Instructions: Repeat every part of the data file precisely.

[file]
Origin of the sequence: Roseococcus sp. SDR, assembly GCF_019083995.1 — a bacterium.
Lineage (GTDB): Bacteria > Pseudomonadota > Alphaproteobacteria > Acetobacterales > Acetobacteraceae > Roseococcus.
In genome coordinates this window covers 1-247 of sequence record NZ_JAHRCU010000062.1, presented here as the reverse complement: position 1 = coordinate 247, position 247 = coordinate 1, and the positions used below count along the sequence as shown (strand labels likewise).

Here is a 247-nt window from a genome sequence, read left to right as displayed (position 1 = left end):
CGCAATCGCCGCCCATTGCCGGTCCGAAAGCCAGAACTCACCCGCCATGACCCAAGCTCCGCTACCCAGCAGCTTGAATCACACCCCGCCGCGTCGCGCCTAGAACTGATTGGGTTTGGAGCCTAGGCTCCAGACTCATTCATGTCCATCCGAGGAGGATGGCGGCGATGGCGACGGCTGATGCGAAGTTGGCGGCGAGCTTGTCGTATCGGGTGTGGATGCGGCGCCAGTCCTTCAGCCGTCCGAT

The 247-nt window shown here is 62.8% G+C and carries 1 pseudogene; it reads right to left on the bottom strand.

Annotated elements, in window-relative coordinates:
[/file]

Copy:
Origin of the sequence: Roseococcus sp. SDR, assembly GCF_019083995.1 — a bacterium.
Lineage (GTDB): Bacteria > Pseudomonadota > Alphaproteobacteria > Acetobacterales > Acetobacteraceae > Roseococcus.
In genome coordinates this window covers 1-247 of sequence record NZ_JAHRCU010000062.1, presented here as the reverse complement: position 1 = coordinate 247, position 247 = coordinate 1, and the positions used below count along the sequence as shown (strand labels likewise).

Here is a 247-nt window from a genome sequence, read left to right as displayed (position 1 = left end):
CGCAATCGCCGCCCATTGCCGGTCCGAAAGCCAGAACTCACCCGCCATGACCCAAGCTCCGCTACCCAGCAGCTTGAATCACACCCCGCCGCGTCGCGCCTAGAACTGATTGGGTTTGGAGCCTAGGCTCCAGACTCATTCATGTCCATCCGAGGAGGATGGCGGCGATGGCGACGGCTGATGCGAAGTTGGCGGCGAGCTTGTCGTATCGGGTGTGGATGCGGCGCCAGTCCTTCAGCCGTCCGAT

The 247-nt window shown here is 62.8% G+C and carries 1 pseudogene; it reads right to left on the bottom strand.

Annotated elements, in window-relative coordinates: